When you think of incredible beaches within Australia, most people’s minds float up north into Queensland’s Great Barrier Reef or the large stretch of coral coast in the West - but we can almost guarantee you’ve never heard of the Fleurieu Peninsula in South Australia.
This hidden, intensely beautiful coastline is South Australia's best kept secret, next to their world class vineyards, of course! The south coast of South Australia holds a number of coastlines close to its' chest but the first of three, if travelling from Melbourne, is the Fleurieu Peninsula, and it’s here you’ll find beaches comparable to being on a small deserted island.
A Traveller's guide to the 5 best beaches on the Fleurieu Peninsula
Why save the best for last? We have no idea..so we’ve decided to share it with you first. Sellicks Beach sits 45 minutes south of the capital city of Adelaide, where you'll drive past famous wine regions such as McLaren vale, McLaren flat and the Onkaparinga hills. However settling upon the shores of Sellicks beach is where you'll truly find yourself at home.
Sellicks beach is a van-lifers paradise and a photographer's dream. The large car park at the bottom of the hill has been used as an overnight stay for van-goers hoping to watch the calm waters of St.Vincent's Gulf, where regular passes of Dolphins can be seen. But the true gem of Sellicks is driving your car along the hard sand at most times of the day, accessible via the car ramp that leads directly onto the beach. Make your way far south down the beach and you'll come across some prehistoric looking cliff faces that make for insane sunset photoshoots.
A little secret we found out whilst here is if you explore the road that runs parallel to the beach there are small sections of boardwalk that jut out where you can overlook the entire coastline of Sellicks from.
There’s a couple of draw cards that makes Port Willunga beach unique and the first is that you won't be able to replicate these views anywhere else in town. Aside from being gorgeous, clean and vast, Port Willunga used to have an old pier that jutted out into the water many years ago. Now all that remains is a pile of wooden pylons that are barely visible on high tide, but make for a great sunset shot at low tide.
Carved into the side of the cliffs behind the old jetty pylons are a series of 5 or 6 deep caves. These caves were hollowed out of the side of the sandstone cliffs, used by the local fisherman to store their fishing boats and gear away from the elements when not in use. Nowadays they're used as picnic spots and shade from the often harsh midday sun for beach-goers and sun tanners.
If ripping your clothes off and getting a little nude is your thing then both legally, and literally this is the best place to get your junk out. Maslin Beach lies a little north of Sellicks and is renowned for being Australia's first official nudie beach. And we won't lie - Laura and I aren’t shy of getting a little dressed down for the occasion. The beautiful turquoise colours of the waters here, paired with the golden cliffs behind make for a beautiful afternoon spent bathing on the shores.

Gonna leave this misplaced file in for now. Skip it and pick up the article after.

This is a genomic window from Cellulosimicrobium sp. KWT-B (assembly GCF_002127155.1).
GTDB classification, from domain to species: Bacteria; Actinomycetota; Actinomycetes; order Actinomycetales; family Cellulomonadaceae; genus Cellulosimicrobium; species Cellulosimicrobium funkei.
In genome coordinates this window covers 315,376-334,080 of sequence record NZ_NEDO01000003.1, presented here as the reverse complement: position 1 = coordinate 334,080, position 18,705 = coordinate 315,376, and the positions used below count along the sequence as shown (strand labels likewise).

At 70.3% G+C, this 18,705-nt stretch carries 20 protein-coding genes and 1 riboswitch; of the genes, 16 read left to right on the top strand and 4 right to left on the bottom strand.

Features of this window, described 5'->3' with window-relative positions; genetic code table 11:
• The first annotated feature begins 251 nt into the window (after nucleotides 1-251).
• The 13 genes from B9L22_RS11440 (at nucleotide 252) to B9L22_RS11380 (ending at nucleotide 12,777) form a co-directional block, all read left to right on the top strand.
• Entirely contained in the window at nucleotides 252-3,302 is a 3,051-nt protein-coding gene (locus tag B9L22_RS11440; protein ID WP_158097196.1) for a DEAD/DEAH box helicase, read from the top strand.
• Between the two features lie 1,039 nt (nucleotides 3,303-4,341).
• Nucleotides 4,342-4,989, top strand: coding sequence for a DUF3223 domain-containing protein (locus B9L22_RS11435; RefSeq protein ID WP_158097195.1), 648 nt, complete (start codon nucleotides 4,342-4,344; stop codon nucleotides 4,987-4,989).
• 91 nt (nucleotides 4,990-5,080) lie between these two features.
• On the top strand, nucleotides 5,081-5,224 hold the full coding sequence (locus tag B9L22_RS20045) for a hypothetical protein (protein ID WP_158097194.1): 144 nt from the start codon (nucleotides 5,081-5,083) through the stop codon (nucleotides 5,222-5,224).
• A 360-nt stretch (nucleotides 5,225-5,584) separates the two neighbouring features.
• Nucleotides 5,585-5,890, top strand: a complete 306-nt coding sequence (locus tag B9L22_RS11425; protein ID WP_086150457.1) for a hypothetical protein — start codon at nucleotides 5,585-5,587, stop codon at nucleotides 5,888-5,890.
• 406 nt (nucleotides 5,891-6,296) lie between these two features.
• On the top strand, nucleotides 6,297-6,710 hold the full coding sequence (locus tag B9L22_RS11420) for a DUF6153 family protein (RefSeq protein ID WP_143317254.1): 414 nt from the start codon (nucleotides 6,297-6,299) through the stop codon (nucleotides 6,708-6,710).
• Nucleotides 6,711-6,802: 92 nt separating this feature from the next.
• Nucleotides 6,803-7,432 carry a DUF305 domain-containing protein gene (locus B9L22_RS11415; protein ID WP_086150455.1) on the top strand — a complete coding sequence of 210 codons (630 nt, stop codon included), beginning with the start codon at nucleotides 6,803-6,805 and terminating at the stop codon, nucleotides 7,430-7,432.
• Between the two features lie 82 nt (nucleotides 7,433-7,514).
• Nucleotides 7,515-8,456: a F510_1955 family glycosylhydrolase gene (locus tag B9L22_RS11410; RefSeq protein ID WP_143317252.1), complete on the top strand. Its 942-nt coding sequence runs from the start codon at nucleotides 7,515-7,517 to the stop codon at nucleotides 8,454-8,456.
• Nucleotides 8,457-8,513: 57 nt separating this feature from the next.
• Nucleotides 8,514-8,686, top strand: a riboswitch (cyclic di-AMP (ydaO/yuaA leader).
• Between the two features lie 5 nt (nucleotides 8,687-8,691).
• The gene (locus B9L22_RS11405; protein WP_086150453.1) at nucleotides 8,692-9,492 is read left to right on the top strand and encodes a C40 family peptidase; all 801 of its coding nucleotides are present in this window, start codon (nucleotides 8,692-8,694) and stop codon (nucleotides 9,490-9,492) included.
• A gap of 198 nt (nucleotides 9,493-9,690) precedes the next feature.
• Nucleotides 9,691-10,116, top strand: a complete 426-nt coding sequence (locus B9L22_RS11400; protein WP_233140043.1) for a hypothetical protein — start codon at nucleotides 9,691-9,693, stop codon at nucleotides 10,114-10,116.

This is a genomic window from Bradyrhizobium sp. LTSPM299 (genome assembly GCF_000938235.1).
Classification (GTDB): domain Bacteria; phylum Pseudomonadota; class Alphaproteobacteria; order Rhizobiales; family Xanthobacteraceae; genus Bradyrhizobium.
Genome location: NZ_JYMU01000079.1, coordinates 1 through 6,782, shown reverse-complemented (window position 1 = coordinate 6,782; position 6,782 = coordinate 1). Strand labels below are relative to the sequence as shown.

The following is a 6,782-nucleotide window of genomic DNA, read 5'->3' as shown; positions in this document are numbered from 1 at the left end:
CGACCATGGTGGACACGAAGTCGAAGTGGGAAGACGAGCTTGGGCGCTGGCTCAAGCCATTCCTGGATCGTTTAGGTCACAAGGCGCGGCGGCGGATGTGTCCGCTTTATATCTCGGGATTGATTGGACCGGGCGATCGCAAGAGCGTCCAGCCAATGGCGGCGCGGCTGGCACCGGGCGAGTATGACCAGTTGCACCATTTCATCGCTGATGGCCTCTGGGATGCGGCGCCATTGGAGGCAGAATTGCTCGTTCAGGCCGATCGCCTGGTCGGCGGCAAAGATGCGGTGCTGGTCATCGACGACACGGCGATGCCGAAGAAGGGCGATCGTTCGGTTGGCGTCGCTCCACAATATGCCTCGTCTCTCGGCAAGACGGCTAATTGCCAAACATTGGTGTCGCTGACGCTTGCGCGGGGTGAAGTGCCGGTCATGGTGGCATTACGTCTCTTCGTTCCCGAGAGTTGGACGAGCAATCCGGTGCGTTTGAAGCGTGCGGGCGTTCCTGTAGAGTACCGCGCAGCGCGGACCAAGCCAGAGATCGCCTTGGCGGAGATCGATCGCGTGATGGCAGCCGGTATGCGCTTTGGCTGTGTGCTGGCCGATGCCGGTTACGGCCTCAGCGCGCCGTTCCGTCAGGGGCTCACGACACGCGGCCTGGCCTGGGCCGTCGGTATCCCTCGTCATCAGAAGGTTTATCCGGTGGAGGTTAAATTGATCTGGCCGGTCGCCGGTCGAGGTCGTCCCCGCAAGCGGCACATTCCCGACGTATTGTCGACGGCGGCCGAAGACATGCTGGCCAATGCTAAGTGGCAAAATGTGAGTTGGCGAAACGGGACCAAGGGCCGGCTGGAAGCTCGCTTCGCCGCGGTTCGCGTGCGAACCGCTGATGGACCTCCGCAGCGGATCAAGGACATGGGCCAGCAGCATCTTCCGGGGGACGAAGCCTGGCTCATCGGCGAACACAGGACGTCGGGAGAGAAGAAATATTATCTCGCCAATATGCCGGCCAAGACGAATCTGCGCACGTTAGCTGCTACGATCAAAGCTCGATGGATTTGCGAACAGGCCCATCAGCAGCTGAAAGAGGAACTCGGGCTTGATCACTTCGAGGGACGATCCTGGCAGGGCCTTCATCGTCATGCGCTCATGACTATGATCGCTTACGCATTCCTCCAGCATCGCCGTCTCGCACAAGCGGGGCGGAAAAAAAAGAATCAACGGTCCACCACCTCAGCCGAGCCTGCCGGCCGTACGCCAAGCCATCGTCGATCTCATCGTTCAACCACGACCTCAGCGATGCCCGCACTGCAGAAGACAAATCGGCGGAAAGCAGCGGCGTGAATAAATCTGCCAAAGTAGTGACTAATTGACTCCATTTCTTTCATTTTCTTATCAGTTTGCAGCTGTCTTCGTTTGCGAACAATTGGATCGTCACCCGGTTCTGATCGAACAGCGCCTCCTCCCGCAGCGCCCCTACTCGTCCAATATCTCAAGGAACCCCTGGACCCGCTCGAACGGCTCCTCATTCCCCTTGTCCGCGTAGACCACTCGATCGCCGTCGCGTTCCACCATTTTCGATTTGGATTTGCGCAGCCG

Bear in mind not all of the beach is open to being nudist, you'll need to walk far enough down south past the sign until you rip your kit off but once you're here, go nuts.
On the border of the Limestone coast and the Fleurieu Peninsula is Horseshoe Bay, a local favourite nestled amongst some historically significant regions in this part of South Australia. Known to Australia's First Nations people as Ramong, by the Ramindjeri people, Horseshoe Bay sits in the much larger Encounter Bay region of the Fleurieu Peninsula.
It's a beautiful semi-circled bay with a relatively small pier on the eastern end and ladies beach and Commodore point to the other. We’d recommend picking up a coffee from the Flying Fish Cafe near the car park before heading out for a swim to the floating dock halfway between the shore and the Sisters rocks.
While you won't find this beach on too many South Australians list, Morgans Beach is a retreat away from the crowd and the tourists that flock to the more popular sites during summer.
It is however a little further out of the way, as we used Morgans Beach as a chill out place before we hopped on our Ferry to make our way across to Kangaroo Island. The low tide reveals a large group of rock pools at the start of the beach and is a great place to go exploring for little sea creatures. Blue Ringed Octopus love hidden rock pools so make sure to wear a good pair of reef shoes before heading out here.
We also saw pods of Dolphins and seals swim past the shoreline on the other side of the rock pools as we waited for our ferry to pick us up around midday. The sand is relatively hard on Morgan's beach as well and can be driven on during low tide - just always make sure you deflate your tyres somewhat to avoid bogging yourself and even consider some recovery equipment if you intend on doing so.
Whilst this isn't an exhaustive list, the entire west coast of the Fleurieu Peninsula is lined with incredible beaches and hidden gems that are simply calling your name. Remember the best time to visit the Fleurieu Peninsula is around January to April, as the weather exits the unbearable heat and enters the slightly more cool and relaxing warmth that we Aussies have come to love.
Authors Christopher Aiello & Laura Grewcock are seasoned travellers. Their travel tips and guide can be explored in more detail at Chris and Laura Travels.